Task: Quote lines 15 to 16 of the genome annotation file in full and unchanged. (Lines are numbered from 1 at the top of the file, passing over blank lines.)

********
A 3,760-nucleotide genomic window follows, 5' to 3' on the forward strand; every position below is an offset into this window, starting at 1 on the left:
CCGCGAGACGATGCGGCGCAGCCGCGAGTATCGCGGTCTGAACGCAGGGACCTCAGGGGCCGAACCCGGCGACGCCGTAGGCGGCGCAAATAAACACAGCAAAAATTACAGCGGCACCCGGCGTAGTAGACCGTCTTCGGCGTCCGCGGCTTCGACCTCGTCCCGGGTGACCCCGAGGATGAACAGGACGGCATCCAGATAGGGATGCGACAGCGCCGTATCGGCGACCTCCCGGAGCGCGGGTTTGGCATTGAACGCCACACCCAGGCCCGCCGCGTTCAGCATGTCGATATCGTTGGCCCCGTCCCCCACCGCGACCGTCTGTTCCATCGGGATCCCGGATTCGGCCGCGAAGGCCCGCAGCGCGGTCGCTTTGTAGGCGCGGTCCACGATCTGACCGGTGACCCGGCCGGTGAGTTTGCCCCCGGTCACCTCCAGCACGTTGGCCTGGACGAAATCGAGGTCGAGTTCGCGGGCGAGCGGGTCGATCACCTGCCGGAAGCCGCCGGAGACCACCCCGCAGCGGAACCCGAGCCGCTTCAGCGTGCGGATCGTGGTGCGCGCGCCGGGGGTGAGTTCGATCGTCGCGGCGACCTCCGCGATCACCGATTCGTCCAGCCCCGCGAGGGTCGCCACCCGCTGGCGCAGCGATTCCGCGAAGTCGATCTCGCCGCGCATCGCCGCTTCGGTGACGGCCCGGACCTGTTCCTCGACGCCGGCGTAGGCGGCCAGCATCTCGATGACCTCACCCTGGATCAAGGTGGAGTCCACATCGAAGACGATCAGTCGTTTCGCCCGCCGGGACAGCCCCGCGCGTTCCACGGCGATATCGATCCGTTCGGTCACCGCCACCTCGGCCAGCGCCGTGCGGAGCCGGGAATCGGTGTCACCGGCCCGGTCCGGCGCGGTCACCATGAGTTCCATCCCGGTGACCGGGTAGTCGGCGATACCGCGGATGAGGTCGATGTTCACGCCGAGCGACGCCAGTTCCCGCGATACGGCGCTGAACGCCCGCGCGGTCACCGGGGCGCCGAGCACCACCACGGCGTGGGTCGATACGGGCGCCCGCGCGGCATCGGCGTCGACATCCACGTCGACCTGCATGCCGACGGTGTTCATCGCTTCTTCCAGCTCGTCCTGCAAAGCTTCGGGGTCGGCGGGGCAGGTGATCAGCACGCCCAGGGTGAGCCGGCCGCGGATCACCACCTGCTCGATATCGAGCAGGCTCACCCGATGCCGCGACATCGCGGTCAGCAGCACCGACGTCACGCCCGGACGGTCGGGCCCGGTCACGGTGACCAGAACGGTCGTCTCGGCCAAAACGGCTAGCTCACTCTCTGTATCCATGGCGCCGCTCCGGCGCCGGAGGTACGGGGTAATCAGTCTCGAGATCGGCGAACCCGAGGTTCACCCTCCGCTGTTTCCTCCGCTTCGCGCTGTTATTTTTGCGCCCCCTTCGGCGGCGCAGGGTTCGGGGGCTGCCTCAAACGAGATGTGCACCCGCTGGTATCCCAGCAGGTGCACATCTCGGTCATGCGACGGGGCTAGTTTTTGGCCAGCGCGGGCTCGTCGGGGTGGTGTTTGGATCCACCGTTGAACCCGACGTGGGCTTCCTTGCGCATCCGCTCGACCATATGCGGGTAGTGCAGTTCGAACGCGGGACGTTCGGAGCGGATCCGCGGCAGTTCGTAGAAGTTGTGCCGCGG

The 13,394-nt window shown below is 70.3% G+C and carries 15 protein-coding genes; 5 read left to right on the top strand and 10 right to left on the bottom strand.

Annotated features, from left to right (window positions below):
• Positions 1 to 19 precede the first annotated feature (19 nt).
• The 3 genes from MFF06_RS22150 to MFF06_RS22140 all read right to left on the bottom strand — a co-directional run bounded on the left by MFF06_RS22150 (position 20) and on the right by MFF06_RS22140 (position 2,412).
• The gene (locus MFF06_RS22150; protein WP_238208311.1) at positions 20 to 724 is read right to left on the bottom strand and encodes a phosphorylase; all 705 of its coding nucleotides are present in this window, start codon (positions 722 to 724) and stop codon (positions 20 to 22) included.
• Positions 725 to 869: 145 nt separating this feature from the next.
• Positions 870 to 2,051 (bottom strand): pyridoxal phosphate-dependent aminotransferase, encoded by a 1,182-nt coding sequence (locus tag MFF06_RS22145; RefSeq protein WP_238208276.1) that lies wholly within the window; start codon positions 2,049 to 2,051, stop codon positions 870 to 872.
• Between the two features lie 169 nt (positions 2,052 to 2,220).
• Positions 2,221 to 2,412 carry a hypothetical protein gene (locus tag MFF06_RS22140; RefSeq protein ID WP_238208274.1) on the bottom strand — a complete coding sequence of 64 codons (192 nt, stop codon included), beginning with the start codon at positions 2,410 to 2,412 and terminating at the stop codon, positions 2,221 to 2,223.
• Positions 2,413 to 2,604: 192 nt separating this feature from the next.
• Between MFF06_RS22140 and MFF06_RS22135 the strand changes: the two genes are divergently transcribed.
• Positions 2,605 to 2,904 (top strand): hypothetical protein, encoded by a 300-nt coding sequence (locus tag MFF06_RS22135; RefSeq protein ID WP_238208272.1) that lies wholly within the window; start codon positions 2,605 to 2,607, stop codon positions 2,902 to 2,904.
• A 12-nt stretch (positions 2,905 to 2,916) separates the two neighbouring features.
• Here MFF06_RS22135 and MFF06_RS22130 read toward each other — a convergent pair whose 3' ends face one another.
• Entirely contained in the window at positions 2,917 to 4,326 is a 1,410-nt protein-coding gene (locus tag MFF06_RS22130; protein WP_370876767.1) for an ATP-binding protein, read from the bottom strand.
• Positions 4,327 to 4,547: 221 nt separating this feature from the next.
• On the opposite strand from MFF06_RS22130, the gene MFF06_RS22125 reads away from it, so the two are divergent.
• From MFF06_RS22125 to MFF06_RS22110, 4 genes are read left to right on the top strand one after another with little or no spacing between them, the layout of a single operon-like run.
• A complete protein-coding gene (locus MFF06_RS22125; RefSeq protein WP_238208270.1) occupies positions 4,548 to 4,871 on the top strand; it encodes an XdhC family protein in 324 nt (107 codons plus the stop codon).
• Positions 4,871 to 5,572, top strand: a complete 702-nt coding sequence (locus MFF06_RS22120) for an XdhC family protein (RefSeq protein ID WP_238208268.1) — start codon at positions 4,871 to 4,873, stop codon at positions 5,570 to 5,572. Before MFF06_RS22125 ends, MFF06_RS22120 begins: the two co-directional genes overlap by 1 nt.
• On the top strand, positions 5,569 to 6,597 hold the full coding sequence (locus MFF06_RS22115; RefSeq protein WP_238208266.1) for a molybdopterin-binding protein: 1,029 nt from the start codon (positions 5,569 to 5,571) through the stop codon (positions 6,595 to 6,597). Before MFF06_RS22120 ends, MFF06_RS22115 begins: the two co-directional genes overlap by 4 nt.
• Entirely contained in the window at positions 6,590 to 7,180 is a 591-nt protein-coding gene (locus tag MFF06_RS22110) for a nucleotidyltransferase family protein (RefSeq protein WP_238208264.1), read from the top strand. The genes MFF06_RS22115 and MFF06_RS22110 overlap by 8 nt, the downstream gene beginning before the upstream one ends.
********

• A 12-nt stretch (positions 2,905 to 2,916) separates the two neighbouring features.
• Here MFF06_RS22135 and MFF06_RS22130 read toward each other — a convergent pair whose 3' ends face one another.